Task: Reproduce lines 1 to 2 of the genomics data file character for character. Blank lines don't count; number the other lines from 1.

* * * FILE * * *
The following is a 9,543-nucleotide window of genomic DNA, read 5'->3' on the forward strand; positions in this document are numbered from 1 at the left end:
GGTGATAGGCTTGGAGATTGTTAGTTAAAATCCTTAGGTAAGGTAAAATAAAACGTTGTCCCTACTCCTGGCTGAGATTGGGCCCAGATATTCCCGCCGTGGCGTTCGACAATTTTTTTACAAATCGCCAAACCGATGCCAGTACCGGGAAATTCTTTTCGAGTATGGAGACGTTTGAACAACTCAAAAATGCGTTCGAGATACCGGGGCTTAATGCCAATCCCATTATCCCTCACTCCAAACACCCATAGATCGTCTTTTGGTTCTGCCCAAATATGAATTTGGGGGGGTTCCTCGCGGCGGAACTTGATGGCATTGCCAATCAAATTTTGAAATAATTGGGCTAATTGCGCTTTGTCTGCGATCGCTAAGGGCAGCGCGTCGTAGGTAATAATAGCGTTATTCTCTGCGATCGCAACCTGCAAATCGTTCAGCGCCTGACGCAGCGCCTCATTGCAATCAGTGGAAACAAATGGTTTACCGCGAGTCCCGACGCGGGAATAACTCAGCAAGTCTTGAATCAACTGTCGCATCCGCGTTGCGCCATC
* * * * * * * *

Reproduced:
The following is a 9,543-nucleotide window of genomic DNA, read 5'->3' on the forward strand; positions in this document are numbered from 1 at the left end:
GGTGATAGGCTTGGAGATTGTTAGTTAAAATCCTTAGGTAAGGTAAAATAAAACGTTGTCCCTACTCCTGGCTGAGATTGGGCCCAGATATTCCCGCCGTGGCGTTCGACAATTTTTTTACAAATCGCCAAACCGATGCCAGTACCGGGAAATTCTTTTCGAGTATGGAGACGTTTGAACAACTCAAAAATGCGTTCGAGATACCGGGGCTTAATGCCAATCCCATTATCCCTCACTCCAAACACCCATAGATCGTCTTTTGGTTCTGCCCAAATATGAATTTGGGGGGGTTCCTCGCGGCGGAACTTGATGGCATTGCCAATCAAATTTTGAAATAATTGGGCTAATTGCGCTTTGTCTGCGATCGCTAAGGGCAGCGCGTCGTAGGTAATAATAGCGTTATTCTCTGCGATCGCAACCTGCAAATCGTTCAGCGCCTGACGCAGCGCCTCATTGCAATCAGTGGAAACAAATGGTTTACCGCGAGTCCCGACGCGGGAATAACTCAGCAAGTCTTGAATCAACTGTCGCATCCGCGTTGCGCCATC